U.S. consumer prices recorded their biggest increase in more than three years in April as gasoline and rents rose, pointing to a steady inflation build-up that could give the Federal Reserve ammunition to raise interest rates later this year.
The Labor Department said on Tuesday its Consumer Price Index increased 0.4 percent last month, the largest gain since February 2013, after rising 0.1 percent in March. That took the year-on-year increase in the CPI to 1.1 percent from 0.9 percent in March.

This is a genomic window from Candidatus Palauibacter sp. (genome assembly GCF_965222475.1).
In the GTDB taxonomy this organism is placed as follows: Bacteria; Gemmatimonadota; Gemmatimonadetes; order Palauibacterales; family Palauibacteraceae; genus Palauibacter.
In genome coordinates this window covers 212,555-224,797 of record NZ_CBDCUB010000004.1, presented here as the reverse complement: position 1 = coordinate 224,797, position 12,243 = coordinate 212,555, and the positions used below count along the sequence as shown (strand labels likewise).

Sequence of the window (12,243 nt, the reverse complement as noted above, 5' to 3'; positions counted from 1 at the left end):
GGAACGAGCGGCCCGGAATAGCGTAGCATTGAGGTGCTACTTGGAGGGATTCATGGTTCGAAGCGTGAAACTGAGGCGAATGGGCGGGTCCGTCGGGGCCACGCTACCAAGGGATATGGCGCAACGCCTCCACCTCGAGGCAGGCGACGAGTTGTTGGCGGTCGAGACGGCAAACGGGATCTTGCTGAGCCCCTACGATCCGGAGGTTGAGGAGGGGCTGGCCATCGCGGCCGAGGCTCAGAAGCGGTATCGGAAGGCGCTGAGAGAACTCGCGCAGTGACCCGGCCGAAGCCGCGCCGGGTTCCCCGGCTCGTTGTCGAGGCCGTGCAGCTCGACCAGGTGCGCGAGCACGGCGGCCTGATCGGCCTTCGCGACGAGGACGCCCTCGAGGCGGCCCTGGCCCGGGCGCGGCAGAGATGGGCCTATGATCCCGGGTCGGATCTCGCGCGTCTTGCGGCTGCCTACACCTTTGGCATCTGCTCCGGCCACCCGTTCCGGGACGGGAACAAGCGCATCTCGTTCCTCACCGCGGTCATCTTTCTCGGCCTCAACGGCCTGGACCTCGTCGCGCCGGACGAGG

There were also increases in medical care and food prices. Economists polled by Reuters had forecast the CPI gaining 0.3 percent last month and advancing 1.1 percent from a year ago.
The so-called core CPI, which strips out food and energy costs, rose 0.2 percent after climbing 0.1 percent in March. In the 12 months through April, the core CPI increased 2.1 percent after increasing 2.2 percent in March.